As a companion study to the recent TV series, it works very well, and, of course, the interesting point will be the reaction in America to a book which will, perhaps, make them question long-held beliefs. As far as the Old World is concerned, the book is a very welcome study on a conflict which retains aq fascination after 220 years.
on 28 August 2012
Despite what it says on the cover this is not a general history of the American Revolution, it is a military history of the American Revolution. If you try reading this book without any previous knowledge of the War of Independence you will be mightily confused.
Some years ago I remember watching the Richard Holmes documentary series which accompanied this book and it was a lot clearer in explaining the causes and effects of the war. The book it seems has instead been used to make one specific arguement - that the story many Americans are told about the founding fathers is a myth.
Rebels and Redcoats puts forward several very convincing arguements with plenty of facts to back them up that show that to this day there is an ongoing propoganda exercise to portray the rebels in the War of Independence as being morally righteous paragons of virtue. It does an excellent job of discussing the real history and the reasons it has been turned into a one sided myth.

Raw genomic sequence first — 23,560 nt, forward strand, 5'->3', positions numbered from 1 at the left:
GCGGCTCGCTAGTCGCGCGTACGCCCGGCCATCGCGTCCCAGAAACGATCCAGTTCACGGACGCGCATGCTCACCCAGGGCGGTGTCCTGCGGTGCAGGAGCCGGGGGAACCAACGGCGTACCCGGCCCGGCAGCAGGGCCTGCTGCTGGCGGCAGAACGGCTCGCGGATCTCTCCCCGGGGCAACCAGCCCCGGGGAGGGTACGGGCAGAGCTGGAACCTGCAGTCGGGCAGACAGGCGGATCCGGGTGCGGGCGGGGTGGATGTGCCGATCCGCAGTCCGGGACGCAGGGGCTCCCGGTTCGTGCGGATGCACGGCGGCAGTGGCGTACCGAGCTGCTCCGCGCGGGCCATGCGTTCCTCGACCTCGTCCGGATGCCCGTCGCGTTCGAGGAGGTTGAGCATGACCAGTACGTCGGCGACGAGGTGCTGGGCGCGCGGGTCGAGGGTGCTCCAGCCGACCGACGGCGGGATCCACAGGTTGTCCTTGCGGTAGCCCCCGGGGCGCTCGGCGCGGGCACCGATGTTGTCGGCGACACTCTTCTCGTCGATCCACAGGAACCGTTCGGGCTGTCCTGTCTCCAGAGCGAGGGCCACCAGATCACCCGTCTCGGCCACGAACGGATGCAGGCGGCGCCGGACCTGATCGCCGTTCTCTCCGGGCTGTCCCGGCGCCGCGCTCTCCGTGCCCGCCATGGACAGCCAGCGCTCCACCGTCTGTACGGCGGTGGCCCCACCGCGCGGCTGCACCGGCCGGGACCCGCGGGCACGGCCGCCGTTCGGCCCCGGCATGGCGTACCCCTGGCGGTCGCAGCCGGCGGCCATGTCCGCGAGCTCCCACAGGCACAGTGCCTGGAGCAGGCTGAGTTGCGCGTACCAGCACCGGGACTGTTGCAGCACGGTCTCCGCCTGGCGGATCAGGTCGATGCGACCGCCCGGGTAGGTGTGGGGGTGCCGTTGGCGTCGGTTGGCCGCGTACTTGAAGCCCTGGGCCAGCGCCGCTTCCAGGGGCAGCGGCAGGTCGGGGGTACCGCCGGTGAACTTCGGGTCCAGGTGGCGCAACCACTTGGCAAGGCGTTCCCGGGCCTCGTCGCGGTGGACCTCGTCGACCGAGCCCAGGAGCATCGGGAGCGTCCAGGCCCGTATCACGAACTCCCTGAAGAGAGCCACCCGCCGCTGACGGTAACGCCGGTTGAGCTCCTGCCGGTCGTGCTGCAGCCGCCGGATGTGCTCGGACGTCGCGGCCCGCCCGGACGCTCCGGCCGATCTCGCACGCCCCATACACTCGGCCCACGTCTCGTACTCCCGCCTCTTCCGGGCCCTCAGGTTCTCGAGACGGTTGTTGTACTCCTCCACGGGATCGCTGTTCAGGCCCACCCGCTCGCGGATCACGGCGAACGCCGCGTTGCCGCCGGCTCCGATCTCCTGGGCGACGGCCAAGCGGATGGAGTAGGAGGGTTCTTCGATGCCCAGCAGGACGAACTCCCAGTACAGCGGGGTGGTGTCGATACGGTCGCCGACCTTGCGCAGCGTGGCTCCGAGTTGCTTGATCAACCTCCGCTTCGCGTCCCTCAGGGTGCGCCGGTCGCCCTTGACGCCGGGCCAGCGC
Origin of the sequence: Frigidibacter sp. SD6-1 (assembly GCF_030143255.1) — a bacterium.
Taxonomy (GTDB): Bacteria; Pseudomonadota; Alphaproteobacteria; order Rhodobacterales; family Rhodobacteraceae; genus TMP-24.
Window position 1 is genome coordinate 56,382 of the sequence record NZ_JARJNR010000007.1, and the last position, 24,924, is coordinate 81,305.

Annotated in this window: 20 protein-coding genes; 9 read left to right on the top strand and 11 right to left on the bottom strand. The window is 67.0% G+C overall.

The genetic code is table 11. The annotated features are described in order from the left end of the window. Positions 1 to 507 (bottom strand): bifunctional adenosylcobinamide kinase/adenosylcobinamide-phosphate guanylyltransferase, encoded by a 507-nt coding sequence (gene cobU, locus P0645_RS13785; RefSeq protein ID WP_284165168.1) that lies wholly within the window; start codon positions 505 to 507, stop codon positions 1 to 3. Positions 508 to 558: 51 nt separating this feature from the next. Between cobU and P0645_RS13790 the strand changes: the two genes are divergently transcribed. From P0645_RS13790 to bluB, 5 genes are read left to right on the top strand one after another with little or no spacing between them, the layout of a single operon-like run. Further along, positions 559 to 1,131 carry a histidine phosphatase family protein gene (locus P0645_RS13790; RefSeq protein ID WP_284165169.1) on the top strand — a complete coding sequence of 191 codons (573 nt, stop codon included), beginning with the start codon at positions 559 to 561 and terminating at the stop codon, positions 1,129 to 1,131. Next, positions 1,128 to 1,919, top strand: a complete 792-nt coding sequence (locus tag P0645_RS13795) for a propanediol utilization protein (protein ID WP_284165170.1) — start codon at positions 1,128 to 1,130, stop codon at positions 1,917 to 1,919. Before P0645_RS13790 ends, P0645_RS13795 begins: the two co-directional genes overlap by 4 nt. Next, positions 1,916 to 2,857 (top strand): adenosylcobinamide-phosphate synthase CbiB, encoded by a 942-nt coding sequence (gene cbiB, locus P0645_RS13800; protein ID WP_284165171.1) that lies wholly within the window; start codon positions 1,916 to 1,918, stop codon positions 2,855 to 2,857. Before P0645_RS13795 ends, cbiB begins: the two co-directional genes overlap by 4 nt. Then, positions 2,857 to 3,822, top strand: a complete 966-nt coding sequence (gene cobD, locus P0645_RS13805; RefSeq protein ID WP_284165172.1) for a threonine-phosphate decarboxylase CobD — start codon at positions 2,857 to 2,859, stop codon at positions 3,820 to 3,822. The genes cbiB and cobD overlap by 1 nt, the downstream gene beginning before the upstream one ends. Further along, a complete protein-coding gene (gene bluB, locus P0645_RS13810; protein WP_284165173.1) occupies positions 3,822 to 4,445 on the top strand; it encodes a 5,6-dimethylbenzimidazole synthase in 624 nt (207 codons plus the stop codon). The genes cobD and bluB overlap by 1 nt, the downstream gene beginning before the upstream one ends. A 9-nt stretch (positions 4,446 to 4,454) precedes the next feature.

However what Rebels and Redcoats does not do is clearly explain the history of the Revolutionary War, its causes, the people involved, how the war developed and the consequences of the conflict. There are some excellent maps and discussions of the battles but you need to already know the history of the war before you can make sense of the arguements in this book. As a result, although I agree with the points made by the author, I can only give the book three stars.
on 14 October 2013
At times the author over eggs the pudding, but blimey he really turns the perceived reasons and the course of this war on its head. No sacred cows are left with their dignity intact. It is highly provocative stuff and it goes to prove that there is always more than one way to view history.
on 26 April 2016
I was really looking forward to reading this book on this fascinating period of history.
I don't feel it lived up to the hype, there were lots of assertions but not enough evidence to back them up for me, no footnotes.